Does Multispecialty Practice Enhance Physician Market Power?

38 Pages Posted: 2 Oct 2017

See all articles by Laurence C. Baker

Laurence C. Baker

Stanford University; National Bureau of Economic Research (NBER)

M. Kate Bundorf

Stanford University - Department of Health Research and Policy; National Bureau of Economic Research (NBER)

Daniel P. Kessler

Stanford Graduate School of Business; National Bureau of Economic Research (NBER)

Date Written: September 2017

Abstract

In markets for health services, vertical integration – common ownership of producers of complementary services – may have both pro- and anti-competitive effects. Despite this, no empirical research has examined the consequences of multispecialty physician practice – a common and increasing form of vertical integration – for physician prices. We use data on 40 million commercially insured individuals from the Health Care Cost Institute to construct indices of the price of a standard office visit to general-practice and specialist physicians for the years 2008-2012. We match this to measures of the characteristics of physician practices and physician markets based on Medicare Part B claims, aggregating physicians into practices based on their receipt of payments under a common Taxpayer Identification Number. Holding fixed the degree of competition in their own specialty, we find that generalist physicians charge higher prices when they are integrated with specialist physicians, and that the effect of integration is larger in uncompetitive specialist markets. We find the same thing in the reciprocal setting – specialist prices are higher when they are integrated with generalists, and the effect is stronger in uncompetitive generalist markets. Our results suggest that multispecialty practice has anticompetitive effects.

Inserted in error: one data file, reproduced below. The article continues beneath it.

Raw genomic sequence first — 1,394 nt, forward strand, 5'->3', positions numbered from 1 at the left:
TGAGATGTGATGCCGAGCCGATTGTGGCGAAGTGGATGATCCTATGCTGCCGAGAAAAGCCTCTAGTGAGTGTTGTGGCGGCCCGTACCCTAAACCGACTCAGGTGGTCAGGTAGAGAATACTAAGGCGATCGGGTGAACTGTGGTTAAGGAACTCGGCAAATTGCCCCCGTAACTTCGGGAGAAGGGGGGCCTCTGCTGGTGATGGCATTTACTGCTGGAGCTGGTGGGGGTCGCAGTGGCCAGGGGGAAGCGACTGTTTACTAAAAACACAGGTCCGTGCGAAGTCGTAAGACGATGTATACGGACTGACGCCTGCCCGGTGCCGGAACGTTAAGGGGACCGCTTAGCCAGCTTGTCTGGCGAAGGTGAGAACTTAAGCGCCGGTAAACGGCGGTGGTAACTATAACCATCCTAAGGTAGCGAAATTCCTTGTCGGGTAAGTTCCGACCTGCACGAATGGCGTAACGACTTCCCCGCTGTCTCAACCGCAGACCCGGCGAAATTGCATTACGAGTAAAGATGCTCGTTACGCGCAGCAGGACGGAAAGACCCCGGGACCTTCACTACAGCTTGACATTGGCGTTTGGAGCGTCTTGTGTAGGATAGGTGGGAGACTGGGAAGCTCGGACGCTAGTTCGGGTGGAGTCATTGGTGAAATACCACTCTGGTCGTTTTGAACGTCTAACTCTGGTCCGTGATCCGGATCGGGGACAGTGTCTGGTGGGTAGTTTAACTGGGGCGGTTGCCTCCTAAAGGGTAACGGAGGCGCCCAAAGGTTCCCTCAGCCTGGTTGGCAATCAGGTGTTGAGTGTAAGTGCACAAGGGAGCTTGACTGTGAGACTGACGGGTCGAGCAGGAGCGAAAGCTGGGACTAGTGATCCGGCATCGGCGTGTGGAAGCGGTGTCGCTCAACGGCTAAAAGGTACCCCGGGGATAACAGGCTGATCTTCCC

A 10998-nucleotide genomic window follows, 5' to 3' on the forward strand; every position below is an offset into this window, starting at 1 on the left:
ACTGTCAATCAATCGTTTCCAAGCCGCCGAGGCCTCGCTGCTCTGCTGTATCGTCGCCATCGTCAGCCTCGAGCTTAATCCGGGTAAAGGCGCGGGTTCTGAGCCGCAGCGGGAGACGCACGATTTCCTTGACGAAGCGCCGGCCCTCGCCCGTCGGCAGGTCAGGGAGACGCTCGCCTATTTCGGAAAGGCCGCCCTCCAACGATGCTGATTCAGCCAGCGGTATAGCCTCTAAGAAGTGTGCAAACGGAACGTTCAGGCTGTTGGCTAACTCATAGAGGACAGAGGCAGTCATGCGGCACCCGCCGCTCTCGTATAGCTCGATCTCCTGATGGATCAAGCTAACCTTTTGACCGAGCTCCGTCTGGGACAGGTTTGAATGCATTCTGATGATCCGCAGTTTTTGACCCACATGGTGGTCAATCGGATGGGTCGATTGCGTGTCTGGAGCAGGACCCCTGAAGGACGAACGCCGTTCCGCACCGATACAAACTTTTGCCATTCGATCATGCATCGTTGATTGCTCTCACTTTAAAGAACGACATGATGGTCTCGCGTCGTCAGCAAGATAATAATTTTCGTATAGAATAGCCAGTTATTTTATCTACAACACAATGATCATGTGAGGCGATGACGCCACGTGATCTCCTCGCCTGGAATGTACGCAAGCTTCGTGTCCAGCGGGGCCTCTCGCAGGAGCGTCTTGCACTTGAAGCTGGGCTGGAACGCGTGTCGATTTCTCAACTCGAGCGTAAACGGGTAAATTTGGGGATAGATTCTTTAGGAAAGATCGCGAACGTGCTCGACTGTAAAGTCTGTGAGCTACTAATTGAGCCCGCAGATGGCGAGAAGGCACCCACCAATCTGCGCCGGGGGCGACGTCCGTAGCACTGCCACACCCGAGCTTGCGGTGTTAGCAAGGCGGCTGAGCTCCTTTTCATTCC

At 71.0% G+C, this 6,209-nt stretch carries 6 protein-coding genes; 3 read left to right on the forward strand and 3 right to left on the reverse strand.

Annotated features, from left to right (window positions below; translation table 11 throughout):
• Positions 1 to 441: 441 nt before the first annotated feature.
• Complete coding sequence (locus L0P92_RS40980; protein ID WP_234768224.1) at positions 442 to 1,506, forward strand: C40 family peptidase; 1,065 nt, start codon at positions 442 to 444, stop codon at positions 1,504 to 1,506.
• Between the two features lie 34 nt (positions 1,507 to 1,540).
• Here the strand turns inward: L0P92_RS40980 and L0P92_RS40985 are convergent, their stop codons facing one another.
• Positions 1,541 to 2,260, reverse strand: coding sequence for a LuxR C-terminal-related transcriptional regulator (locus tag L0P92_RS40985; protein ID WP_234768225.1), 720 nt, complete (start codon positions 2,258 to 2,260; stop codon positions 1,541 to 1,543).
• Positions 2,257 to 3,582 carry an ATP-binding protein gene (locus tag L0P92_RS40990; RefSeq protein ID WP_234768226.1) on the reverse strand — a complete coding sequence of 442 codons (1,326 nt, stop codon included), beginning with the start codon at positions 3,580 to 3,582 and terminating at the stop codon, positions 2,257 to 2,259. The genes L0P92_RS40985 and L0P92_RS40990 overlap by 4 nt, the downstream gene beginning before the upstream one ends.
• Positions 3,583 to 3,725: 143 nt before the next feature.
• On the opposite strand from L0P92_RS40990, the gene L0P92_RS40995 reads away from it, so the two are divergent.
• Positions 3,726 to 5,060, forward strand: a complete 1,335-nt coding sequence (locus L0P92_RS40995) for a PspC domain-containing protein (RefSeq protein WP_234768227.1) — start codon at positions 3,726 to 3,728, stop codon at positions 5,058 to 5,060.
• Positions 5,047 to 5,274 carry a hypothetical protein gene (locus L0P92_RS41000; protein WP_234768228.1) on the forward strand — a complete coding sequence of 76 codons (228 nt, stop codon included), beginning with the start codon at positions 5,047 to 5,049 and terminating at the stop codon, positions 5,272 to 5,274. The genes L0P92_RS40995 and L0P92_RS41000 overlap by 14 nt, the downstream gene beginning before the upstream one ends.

Suggested Citation

Baker, Laurence C. and Bundorf, M. Kate and Kessler, Daniel Philip, Does Multispecialty Practice Enhance Physician Market Power? (September 2017). NBER Working Paper No. w23871. Available at SSRN: https://ssrn.com/abstract=3046385

Laurence C. Baker (Contact Author)

Stanford University ( email )

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National Bureau of Economic Research (NBER)

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M. Kate Bundorf

Stanford University - Department of Health Research and Policy ( email )

Stanford, CA 94305
United States

National Bureau of Economic Research (NBER)

1050 Massachusetts Avenue
Cambridge, MA 02138
United States

Daniel Philip Kessler

Stanford Graduate School of Business ( email )

655 Knight Way
Stanford, CA 94305-5015
United States
650-723-4492 (Phone)
650-725-6152 (Fax)

National Bureau of Economic Research (NBER)

1050 Massachusetts Avenue
Cambridge, MA 02138
United States

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